Wrist Sprain


There are numerous soft tissue structures that provide stability to the various joints of the wrist including the volar and dorsal extrinsic ligaments as well as the ulnar and radial collateral ligaments. Intrinsic ligaments such as proximal and distal interosseous ligaments as well as midcarpal ligaments all provide stability to the wrist. An injury to any of these is considered a sprain. There are different grades of sprains:

  • Grade 1- Mildest. Stretched soft tissue, but not torn
  • Grade 2- Partial tearing of soft tissue
  • Grade 3- Complete tearing or rupture of soft tissue. May require surgery to repair


  • Typically occur due to forceful injury resulting from twisting or bending
  • Sports injuries, falls, car accidents, work injuries
  • Repetitive use injuries can also occur such as repetitive work injuries, playing of sports or musical instruments, fitness activities


  • Wrist pain or tenderness
  • An audible popping sound during injury
  • Clicking or popping during motion
  • Swelling or bruising at site of injury
  • Decreased range of motion or strength


  • It is difficult to fully prevent wrist sprains, as these often occur due to sudden injury, but risk can be reduced by:
    • Maintaining strong muscles and muscle balance
    • Stretching before using your hands in an activity
    • Avoid repetitive movements

Diagnostic Tests

  • X-rays are usually done to ensure there are no fractures
  • MRI may be done if full ligament tear is suspected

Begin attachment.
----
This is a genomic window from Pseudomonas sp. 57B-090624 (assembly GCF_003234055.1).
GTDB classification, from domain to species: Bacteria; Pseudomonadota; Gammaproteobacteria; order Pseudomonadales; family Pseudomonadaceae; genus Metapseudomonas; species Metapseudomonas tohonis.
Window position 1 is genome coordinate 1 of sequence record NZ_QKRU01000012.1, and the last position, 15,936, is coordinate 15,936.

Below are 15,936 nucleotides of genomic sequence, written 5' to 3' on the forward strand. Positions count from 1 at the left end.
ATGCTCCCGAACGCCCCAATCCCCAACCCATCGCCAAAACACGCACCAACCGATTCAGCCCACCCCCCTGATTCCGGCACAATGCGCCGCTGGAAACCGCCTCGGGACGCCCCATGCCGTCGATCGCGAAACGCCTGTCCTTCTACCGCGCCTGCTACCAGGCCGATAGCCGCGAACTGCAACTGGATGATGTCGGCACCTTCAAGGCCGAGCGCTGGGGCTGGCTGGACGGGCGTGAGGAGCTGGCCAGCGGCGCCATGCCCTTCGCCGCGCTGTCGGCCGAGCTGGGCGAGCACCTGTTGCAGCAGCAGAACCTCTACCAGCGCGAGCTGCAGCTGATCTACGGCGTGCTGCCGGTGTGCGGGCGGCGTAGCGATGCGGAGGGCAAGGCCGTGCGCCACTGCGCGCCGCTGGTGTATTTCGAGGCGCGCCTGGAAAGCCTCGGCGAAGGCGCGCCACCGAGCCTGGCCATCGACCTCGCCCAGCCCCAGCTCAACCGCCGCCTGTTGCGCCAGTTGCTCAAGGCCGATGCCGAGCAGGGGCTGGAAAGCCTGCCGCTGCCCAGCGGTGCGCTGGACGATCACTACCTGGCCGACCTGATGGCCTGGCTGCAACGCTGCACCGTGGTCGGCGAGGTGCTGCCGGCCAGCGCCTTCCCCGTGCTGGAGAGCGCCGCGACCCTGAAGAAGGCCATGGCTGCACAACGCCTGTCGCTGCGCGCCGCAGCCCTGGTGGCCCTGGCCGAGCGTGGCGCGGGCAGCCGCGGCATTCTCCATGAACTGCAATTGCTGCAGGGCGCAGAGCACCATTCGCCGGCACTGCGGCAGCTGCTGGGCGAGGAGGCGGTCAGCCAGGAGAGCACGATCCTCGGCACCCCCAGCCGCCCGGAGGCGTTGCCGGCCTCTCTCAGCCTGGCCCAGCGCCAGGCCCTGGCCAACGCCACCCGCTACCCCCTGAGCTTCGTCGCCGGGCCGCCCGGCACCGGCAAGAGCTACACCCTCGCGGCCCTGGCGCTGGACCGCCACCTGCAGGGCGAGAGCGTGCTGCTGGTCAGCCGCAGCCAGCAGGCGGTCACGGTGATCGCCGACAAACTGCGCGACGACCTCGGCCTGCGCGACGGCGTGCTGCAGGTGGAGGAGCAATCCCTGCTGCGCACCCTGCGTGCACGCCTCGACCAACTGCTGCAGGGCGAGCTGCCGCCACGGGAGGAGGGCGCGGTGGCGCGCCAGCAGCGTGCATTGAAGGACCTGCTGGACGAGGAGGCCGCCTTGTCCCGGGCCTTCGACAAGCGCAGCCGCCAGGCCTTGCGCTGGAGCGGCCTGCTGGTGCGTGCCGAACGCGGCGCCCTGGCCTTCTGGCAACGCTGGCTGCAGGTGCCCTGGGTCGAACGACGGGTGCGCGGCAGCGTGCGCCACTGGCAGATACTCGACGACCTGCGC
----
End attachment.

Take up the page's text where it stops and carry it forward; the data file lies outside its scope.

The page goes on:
• Arthrogram, which is a special MRI using injectable dye, to determine if there are any ligament tears
  • Arthroscopy, which is a minimally invasive surgical procedure and uses a camera to look around the wrist to identify suspected ligament tears. These tears can then be fixed during this procedure as well. This is considered the “gold standard” of diagnosis.

Medical Treatment

  • Typically, these are treated conservatively with rest and ice
  • Wrist splint to immobilize and allow for healing
  • NSAIDS to reduce inflammation following acute injury stage
  • Compression sleeve to provide the wrist extra support
  • Surgery is suggested if there is a full ligament tear and the wrist is very unstable or if there is a displaced fracture involved with the ligament tear

Hand Therapy Interventions

  • Hand therapy is initiated to address range of motion, swelling, and strength
  • Custom fabricated immobilization splints, dynamic splints to improve range of motion
  • Edema management via compression garments, coban wrapping, KT taping, manual edema mobilization
  • Range of motion exercises
  • Wrist stabilization exercises
  • Strengthening following improvement in range of motion and swelling
  • Pin care, wound care, or scar management if post op

Wrist Injuries

Dequervian's Tenosynovitis 


Wrist Sprain


Ganglian Cysts


TFCC Injury

We accept most insurance plans. For any questions, please contact our office.
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